MV Agusta may have 14 models available for 2014, but its triples are the Italian manufacturer’s lifeblood. And the flagship motorcycle in MV’s triple range is the F3 800, whose engine is based on the unit in the F3 675. The 798cc version shares an identical 79.0mm bore but is stroked to 54.3 (from 45.9mm), which requires shorter connecting rods to maintain the engine’s physical dimensions. Another key difference: The 800 has a slightly higher compression ratio, bumped from the 675’s 13.0:1 to 13.3:1. Otherwise, the engines are very similar, even sharing identical 59mm throttle bodies. Horsepower, however, has jumped considerably, from the 675’s claimed 126 at the crankshaft to 148 for F3 800.
Both bikes share transmission ratios, but the 800 has taller 17/41 final-drive gearing compared to the 675’s 16/43. Also, the 800’s slipper clutch has been beefed considerably to handle the additional power, now sporting 10 discs compared to 8 for the 675.
Looking at the chassis of the two bikes, very little separates them. Both share the hybrid steel-trellis/aluminum swingarm-pivot-plate frame. The only major difference is the 800’s use of more powerful Brembo four-piston, radial-mount, monobloc calipers with larger 34mm pistons instead of the 675’s 32mm pots. This, in turn, required the spring rates of the 800’s 43mm inverted Marzocchi fork to be increased due to the additional braking power.
When Cycle World last tested the F3 675, it was apparent that MV still had a lot of work to do in terms of refining the Eldor engine management. Not only did MV’s engineers bite off a lot with a very complicated electronics package, but they also admit to rushing its development. Fortunately, the Eldor package is easy to update, and when new mapping becomes available, owners can take the bike to their dealer for the most current revisions.
I had the opportunity to ride the new 2014 F3 800 at Chuckwalla Valley Raceway, located in the California desert just east of Indio. With ample track time on this familiar circuit, I was able to experiment with the bike’s MVICS (Motor & Vehicle Integrated Control System) quite a bit. With four ride modes (Normal, Rain, Sport and Custom), eight levels of traction control, and settings for initial throttle sensitivity, maximum torque output, engine response and engine braking, the F3 800 has a myriad of set-ups to try.
After my first session, I decided to change the Gas Sensitivity (initial throttle response) from Sport to Normal, as the aggressive response from the engine when picking up the throttle from a closed position midcorner was way too abrupt. After I made this change my confidence with the bike improved dramatically. Next, I needed to pick a traction-control setting that didn’t sacrifice too much drive; I eventually settled on TC 1, or the lowest level of intervention. I left the rest of the engine options on their most aggressive settings.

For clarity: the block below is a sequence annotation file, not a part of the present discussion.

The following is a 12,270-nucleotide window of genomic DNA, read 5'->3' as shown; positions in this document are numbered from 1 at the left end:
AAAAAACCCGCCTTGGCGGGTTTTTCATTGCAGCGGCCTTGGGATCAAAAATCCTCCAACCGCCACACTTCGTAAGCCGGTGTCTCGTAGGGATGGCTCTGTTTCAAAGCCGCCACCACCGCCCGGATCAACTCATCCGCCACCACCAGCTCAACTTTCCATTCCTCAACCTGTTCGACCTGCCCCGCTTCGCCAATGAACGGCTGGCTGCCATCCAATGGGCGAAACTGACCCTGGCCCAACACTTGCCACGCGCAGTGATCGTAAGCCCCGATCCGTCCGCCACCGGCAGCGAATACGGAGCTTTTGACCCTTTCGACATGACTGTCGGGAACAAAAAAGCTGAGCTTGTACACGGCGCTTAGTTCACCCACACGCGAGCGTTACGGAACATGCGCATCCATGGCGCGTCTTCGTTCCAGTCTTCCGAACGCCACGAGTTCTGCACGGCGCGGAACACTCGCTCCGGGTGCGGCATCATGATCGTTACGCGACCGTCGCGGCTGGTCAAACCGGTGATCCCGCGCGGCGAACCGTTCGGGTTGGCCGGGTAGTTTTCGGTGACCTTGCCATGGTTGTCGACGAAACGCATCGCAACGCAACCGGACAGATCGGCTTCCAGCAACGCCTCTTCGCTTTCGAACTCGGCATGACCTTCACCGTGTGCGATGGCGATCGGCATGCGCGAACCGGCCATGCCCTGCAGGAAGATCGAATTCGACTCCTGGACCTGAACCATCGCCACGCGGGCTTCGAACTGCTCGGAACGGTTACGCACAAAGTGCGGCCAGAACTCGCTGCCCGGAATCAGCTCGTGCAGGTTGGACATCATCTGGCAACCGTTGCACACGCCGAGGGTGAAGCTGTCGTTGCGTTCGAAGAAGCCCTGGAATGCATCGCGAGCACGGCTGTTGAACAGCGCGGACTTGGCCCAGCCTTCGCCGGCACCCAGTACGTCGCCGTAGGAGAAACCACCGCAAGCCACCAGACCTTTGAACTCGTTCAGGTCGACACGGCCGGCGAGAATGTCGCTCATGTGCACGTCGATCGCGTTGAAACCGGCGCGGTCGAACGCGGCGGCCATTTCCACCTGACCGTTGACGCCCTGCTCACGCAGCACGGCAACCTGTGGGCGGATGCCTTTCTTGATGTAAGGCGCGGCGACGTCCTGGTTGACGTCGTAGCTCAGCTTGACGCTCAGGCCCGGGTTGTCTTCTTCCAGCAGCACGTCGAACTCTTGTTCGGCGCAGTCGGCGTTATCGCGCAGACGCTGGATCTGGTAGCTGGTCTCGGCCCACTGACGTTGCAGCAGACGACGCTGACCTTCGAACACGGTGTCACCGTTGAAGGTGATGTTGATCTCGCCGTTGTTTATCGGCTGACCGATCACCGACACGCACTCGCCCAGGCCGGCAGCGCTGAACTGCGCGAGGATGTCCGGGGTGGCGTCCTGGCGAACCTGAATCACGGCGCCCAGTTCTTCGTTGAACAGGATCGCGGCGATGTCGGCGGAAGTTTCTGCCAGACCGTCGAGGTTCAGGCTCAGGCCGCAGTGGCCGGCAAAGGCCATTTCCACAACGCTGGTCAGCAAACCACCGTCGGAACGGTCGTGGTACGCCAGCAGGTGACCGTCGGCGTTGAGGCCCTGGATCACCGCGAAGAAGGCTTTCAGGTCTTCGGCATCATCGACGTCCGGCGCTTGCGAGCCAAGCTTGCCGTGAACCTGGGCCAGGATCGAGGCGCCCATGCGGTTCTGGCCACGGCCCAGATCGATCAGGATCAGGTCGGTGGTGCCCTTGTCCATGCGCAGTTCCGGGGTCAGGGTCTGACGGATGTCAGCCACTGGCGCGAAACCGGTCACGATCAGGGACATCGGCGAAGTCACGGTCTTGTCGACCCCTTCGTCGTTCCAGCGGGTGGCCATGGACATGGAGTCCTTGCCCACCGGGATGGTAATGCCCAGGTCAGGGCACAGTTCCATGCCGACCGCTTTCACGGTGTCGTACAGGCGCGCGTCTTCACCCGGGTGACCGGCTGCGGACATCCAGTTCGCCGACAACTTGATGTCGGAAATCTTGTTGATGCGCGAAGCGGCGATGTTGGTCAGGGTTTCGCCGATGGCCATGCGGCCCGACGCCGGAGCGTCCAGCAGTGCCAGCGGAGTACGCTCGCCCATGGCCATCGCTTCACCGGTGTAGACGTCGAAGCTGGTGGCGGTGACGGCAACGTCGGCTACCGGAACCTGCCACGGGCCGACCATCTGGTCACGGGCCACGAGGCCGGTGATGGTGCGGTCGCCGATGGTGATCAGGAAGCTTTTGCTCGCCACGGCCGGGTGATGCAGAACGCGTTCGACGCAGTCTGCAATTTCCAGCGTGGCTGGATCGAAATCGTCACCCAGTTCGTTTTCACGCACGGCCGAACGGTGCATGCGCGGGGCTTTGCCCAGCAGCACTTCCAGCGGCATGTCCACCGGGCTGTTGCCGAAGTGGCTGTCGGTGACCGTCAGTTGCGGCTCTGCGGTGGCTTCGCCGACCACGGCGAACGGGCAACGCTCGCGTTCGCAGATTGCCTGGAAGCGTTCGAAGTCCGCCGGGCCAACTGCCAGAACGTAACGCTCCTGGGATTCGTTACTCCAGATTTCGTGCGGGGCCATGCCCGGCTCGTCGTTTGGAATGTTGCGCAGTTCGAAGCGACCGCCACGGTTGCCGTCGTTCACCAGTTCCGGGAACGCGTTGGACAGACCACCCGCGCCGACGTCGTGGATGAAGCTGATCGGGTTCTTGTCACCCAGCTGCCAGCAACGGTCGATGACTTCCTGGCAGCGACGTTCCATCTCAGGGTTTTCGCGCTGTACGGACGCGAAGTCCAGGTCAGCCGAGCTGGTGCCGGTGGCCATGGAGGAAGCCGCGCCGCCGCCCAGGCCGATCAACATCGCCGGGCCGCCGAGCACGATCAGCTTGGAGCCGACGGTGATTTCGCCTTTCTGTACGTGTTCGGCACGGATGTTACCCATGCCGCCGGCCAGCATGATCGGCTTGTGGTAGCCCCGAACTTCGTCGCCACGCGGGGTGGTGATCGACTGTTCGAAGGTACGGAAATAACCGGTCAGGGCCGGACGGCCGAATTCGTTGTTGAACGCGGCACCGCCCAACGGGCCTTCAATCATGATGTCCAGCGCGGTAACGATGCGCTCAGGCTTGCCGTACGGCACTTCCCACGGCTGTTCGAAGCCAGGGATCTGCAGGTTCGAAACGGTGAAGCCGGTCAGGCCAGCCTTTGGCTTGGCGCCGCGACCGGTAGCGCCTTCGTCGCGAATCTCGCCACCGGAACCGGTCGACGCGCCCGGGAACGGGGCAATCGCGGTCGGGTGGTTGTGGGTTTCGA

Delivery from the triple is linear and smooth, which meant that TC was more of a mental safety net than a necessity. Which is good, because the TC on the F3 isn’t that sophisticated. It relies on a single rear-wheel speed sensor and takes information from the bike’s various other sensors to predict slip and apply an appropriate map. Other systems with twin wheel-speed sensors can calculate the exact amount of slip by comparing front- to rear-wheel speed, then cutting fuel and/or ignition more accurately.
In 800cc guise, the F3 engine creates a bike that’s far more enjoyable to ride than the 675. The smaller engine is far peakier, which makes its less-than-perfect electronics stand out all that much more. The 800 simply feels like a completely different animal.
That’s not to say the package is perfect. Over the course of the day, I sampled three or four different test units and two of the F3 800s had a transmission issue that wouldn’t allow the next gear to be selected without two stabs at the shift lever. The ratchet mechanism wasn’t fully engaging the selected gear, so when I went to shift again, the first attempt was only completing the last shift and the next stab was finally making the desired gearchange. The quickshifter and its ignition cut made this whole operation quite herky jerky.
As a track bike, the F3 800’s chassis is really good. Chuckwalla is a busy track with a good variety of corners but not too many hard braking zones and only a couple of short straightaways. The F3’s front end felt light and steered precise, but also tended to shake its head under hard acceleration without the benefit of a steering damper to calm things down. Midcorner stability felt quite good through a couple of the track’s sweepers, allowing me to use the Pirelli tires’ grip and maintain good corner speed. Of note: MV claims its counter-rotating crankshaft helps the bike transition from side to side more easily, but I had no way to compare the 800 against a conventional triple that day. As mentioned, the track doesn’t have too many hard braking zones, but the Brembo front brakes were excellent, with feel and power right up there with the best.
At the end of the day, I walked away feeling that MV has made a lot of progress in a short time. While there are still some refinements that need to be made to bring the F3 800 in line with the competition, the company is making big strides. Of all of the sportbikes in MV’s lineup, the F3 800 has the potential to be the best. It’s engine feels the most refined and has the fewest quirks, while its chassis offers outstanding handling and agility.